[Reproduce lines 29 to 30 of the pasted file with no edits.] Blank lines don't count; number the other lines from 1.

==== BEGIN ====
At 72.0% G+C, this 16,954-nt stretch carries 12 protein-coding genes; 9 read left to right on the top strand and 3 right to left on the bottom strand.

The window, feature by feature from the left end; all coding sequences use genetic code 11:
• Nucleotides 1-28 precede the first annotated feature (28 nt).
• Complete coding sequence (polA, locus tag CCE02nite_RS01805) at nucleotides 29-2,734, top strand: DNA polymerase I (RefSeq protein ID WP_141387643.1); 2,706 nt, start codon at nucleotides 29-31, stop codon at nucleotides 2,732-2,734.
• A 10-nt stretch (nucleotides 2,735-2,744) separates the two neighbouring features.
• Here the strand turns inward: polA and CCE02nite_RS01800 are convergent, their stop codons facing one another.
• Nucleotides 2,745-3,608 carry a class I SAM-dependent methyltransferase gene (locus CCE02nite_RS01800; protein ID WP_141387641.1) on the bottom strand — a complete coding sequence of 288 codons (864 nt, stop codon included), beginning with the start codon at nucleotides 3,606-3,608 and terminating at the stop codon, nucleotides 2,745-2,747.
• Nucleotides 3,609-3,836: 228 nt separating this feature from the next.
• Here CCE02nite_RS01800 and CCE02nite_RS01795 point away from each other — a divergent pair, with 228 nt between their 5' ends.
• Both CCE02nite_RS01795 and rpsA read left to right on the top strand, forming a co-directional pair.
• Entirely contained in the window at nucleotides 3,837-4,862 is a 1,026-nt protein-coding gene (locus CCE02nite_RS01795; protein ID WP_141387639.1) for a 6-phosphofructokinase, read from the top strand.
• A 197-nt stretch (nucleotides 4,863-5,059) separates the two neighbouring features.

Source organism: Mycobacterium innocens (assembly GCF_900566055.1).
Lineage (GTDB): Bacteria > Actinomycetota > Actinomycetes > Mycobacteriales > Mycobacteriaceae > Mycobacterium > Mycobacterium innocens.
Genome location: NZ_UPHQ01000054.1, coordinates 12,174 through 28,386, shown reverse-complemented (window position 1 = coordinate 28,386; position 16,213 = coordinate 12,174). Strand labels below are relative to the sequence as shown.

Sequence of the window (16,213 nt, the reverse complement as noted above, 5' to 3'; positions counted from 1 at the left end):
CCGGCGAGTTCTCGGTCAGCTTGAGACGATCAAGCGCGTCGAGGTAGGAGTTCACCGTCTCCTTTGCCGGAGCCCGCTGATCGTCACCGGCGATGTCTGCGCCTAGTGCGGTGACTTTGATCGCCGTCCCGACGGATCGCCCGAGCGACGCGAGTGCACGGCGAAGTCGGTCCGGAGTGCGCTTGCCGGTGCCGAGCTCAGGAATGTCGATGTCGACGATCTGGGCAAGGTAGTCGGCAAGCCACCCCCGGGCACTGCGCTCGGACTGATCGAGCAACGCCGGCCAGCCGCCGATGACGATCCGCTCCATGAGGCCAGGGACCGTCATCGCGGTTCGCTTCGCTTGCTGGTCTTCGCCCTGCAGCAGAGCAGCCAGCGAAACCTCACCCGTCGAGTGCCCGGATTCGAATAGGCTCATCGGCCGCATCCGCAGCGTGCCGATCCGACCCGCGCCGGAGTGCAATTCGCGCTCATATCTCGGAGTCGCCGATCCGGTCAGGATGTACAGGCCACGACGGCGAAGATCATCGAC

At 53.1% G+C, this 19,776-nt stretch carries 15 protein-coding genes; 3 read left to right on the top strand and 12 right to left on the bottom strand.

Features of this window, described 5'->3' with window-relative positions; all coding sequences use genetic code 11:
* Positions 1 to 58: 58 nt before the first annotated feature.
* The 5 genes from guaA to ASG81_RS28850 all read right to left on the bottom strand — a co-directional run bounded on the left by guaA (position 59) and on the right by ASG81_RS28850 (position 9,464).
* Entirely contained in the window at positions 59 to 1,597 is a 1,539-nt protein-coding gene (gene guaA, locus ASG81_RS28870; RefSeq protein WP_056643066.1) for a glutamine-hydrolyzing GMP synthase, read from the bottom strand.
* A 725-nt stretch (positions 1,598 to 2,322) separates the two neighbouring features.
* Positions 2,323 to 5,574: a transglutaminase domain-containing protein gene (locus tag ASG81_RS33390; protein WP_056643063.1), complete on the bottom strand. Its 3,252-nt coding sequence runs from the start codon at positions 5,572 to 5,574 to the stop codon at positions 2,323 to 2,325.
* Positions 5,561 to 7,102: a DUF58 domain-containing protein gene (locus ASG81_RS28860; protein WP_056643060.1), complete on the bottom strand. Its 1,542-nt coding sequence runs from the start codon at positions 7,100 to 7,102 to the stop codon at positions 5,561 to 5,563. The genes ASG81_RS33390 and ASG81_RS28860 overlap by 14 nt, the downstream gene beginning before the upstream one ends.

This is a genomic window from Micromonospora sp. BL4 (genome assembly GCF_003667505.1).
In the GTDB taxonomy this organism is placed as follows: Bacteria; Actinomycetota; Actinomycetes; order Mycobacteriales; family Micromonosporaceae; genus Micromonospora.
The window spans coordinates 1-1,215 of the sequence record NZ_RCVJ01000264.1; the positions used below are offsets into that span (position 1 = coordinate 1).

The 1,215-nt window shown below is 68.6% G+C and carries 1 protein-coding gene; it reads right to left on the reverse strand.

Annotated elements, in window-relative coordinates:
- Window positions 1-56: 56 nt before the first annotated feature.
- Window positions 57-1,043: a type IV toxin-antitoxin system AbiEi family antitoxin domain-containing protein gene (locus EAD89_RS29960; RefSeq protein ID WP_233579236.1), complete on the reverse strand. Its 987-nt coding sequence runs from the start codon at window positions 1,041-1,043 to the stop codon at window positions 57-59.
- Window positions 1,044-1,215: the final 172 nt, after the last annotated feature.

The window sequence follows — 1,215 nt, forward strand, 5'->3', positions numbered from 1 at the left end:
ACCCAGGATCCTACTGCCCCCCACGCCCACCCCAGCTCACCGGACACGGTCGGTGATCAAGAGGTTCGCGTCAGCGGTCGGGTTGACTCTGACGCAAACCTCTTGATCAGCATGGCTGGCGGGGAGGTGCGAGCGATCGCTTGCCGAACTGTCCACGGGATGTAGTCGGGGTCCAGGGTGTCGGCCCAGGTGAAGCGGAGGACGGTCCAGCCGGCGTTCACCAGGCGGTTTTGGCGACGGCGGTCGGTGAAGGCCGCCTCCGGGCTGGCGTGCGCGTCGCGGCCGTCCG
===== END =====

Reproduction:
The 1,215-nt window shown below is 68.6% G+C and carries 1 protein-coding gene; it reads right to left on the reverse strand.

Annotated elements, in window-relative coordinates: